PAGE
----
17 Criteria for Inferring Causality Is it clear that the exposure preceded the onset of the outcome? Is there a dose-response relationship? Any positive evidence from a dechallenge- rechallenge study? Is the association consistent across studies? Does the association have biological plausability?

18 Strategies for Critical Appraisal of Studies of Harm Clinical Importance

19 Judging clinical importance with just 2 questions! 1. What is the magnitude of the treatment effect? RR = (Exposed ER - Unexposed ER)/Unexposed ER AR difference = Exposed ER - Unexposed ER NNH = 1/AR difference 2. How precise is this estimate of the treatment effect? 95% CI - range of values within which we can be 95% sure that the population value lies.

20 Calculating NNT/NNH 1. A randomized trial of new drug “Ligatite” reveals that 25% of World Cup skiers who take the drug for one year have ACL tears whereas 50% of World Cup skiers who take the placebo for the year have ACL tears. What is the NNT? NNT = 1/AR reduction = 1/( ) = 4 3. An advertisement for a new drug fails to mention that it increases the relative risk of myocardial infarction by 50 % over 5 years. You read a valid study describing this finding. What is the NNH? Unknown without knowing the event rate in the control population. 2. The study of the drug “Ligatite” also notes that 20% of athletes taking the drug develop clinical depression whereas 10% of athletes taking the placebo develop depression. What is the NNH? NNH = 1/AR increase = 1/( ) = 10

21 The Odds Ratio Used as an estimate of the risk ratio if the risk of the disease in a population is low. Is the principle measure of effect from case- control studies (cannot calculate event rates). Also used to report effect size in meta-analysis. Odds of exposure in the disease group divided by odds of exposure in non-diseased group. Disease PresentAbsent Risk Factor Presentab Absentcd OR = (a/c)/(b/d) = ad/cb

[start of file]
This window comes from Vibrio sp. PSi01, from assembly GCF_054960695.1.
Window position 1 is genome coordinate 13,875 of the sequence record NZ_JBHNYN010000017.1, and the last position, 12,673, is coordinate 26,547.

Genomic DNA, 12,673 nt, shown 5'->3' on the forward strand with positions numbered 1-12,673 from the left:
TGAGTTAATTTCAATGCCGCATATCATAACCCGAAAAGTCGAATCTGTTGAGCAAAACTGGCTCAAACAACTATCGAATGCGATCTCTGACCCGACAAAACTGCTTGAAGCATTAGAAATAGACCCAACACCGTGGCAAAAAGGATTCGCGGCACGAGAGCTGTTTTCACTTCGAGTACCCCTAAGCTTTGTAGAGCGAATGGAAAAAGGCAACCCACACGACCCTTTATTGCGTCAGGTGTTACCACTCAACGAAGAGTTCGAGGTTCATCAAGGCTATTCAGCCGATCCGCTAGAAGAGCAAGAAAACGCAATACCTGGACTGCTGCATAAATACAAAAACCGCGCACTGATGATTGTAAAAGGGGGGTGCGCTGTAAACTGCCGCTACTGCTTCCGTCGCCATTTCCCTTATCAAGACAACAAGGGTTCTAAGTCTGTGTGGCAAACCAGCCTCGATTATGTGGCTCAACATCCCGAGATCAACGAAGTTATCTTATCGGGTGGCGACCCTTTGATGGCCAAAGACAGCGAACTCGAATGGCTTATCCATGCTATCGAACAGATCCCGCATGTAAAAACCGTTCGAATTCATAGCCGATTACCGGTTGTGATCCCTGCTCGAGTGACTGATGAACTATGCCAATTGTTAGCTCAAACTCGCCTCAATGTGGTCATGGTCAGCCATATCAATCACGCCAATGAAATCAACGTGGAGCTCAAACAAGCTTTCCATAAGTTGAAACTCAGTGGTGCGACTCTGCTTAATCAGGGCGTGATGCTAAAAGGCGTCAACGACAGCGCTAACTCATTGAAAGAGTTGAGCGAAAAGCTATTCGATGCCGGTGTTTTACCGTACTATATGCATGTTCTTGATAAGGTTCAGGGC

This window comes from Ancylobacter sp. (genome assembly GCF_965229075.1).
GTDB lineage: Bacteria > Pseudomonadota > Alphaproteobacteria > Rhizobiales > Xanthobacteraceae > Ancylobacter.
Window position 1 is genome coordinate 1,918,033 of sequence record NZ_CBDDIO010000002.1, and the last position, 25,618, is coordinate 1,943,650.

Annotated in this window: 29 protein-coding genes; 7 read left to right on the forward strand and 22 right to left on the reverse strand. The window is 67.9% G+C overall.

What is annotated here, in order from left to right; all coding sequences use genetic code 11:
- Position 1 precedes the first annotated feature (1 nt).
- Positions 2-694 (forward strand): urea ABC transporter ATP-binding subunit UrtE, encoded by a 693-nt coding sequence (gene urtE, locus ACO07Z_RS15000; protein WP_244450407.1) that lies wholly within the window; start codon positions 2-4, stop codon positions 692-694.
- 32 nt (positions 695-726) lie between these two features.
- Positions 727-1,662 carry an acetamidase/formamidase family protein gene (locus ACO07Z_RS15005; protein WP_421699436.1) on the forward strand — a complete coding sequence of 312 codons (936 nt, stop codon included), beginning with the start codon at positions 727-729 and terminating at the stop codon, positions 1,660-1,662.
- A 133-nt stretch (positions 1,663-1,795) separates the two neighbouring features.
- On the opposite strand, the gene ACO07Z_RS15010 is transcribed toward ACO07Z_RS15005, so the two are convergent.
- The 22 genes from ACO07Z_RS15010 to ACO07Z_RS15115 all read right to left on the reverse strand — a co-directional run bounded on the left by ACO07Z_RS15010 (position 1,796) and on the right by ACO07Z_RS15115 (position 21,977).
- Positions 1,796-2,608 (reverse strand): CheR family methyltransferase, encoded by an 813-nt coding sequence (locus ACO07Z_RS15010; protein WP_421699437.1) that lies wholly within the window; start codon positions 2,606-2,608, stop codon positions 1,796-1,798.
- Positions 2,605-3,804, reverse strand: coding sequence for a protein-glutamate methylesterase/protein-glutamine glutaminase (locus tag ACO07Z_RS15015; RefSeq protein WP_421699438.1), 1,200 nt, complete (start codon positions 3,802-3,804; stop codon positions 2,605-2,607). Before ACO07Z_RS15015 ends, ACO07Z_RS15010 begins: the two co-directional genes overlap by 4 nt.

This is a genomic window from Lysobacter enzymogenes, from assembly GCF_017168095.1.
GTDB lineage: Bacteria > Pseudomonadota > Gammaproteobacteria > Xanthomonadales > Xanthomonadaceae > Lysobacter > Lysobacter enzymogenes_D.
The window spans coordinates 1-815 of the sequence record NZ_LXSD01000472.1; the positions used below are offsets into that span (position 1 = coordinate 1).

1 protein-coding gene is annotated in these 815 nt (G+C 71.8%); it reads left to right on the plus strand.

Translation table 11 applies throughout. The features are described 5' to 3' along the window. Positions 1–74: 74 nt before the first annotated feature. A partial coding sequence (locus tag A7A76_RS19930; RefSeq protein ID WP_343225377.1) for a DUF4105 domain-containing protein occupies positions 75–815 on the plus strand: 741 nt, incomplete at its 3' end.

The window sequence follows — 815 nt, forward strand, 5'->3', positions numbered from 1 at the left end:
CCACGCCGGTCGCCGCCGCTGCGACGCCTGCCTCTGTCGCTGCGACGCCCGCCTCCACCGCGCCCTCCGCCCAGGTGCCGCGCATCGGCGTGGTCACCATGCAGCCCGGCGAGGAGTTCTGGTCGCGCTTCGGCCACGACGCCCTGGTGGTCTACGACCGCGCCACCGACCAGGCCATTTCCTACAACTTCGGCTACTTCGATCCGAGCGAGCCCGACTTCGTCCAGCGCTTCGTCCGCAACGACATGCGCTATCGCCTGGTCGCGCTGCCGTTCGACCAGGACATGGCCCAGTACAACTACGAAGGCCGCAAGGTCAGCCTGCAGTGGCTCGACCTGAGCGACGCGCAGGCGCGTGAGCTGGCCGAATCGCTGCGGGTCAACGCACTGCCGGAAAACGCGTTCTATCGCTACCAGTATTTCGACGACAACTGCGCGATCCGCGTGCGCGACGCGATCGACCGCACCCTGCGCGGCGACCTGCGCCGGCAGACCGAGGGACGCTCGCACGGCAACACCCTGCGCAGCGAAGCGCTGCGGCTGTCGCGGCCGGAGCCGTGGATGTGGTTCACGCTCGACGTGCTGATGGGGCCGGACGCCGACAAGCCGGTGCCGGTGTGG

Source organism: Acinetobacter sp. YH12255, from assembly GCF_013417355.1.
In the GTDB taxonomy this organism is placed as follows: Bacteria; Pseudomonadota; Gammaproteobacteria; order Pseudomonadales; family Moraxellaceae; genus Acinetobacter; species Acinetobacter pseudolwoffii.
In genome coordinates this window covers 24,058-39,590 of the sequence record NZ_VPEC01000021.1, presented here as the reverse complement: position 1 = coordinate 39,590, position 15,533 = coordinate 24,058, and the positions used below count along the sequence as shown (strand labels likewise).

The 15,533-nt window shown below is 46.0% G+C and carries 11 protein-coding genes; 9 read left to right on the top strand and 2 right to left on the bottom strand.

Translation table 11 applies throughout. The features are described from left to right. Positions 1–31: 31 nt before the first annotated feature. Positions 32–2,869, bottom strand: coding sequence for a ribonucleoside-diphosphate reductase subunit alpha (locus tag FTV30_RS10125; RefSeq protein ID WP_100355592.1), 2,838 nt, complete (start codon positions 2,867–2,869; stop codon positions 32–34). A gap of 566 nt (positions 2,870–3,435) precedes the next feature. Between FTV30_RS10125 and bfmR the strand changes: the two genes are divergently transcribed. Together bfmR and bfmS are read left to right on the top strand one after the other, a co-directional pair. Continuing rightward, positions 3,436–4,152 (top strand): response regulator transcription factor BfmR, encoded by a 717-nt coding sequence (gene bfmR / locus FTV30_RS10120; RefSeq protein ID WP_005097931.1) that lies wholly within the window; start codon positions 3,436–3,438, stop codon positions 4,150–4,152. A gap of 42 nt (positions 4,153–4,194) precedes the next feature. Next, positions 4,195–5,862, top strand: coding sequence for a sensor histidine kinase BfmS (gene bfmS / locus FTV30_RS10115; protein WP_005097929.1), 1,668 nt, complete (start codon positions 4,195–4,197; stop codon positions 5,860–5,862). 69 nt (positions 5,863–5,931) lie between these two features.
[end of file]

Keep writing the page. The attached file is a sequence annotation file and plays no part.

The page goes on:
22 Converting OR to NNH Calculator available at: For OR greater than PEER

23 Avoiding TIV (table induced vertigo) OR’s greater than 1.5 produce NNH < 50 across most PEER’s Patient needs to be at risk (non-trivial PEER) in order to be concerned. for any OR, NNH greatest when PEER=0.5 Consider carefully nature of harm (are your patient’s values disrupted by the intervention and its sequelae)

24 Estimating Our Patient’s Expected Event Rates (PEER) 1. Assign our patient the overall control event rate from the study. 2. If there is a subgroup of patients in the study with similar characteristics assign the event rate for that subgroup. 3. If a validated clinical predication guide is available use it to assign an event rate. 4. Look for a different paper that describes the prognosis of untreated patients more similar to our patient and use its results to assign an event rate.

25 Clinical Tools for Estimating PEER Available at:

26 Strategies for Critical Appraisal of Studies of Harm Applicability

27 Applicable to Our Patient? 1. Is our patient so different from those in the study that its results cannot apply? 2. What is our patient’s risk of benefit and harm from agent? 3. What are our patient’s preferences, concerns, and expectations from this treatment? 4. What alternative treatments are available?

28 Returning to “Ligatite” The trial of the drug revealed that 25% of World Cup skiers who take the drug for 1 year have ACL tears whereas 50% of skiers who take the placebo have ACL tears. It also revealed that 20% of exposed skiers developed depression whereas 10% of unexposed skiers developed depression. Your patient reads about this in Ski Magazine and asks you to write a prescription. In discussing the medication with her you want to provide her with an estimate of the magnitude of risk reduction she would realize. Is her NNT = 4 and should she take this medication? Probably Not: 1. Her risk of an ACL tear is substantially less so you have to re-estimate her expected event rate. 2. She is unlikely to be skiing year round so NNT is at least 2 to 3 times as high. 3. There is risk of developing depression (NNH = 10 over 1 year). 4. Whether or not to take the drug should take into account the relative value to the patient of preventing an ACL tear faced with the probability of developing depression.

29 Harm Questions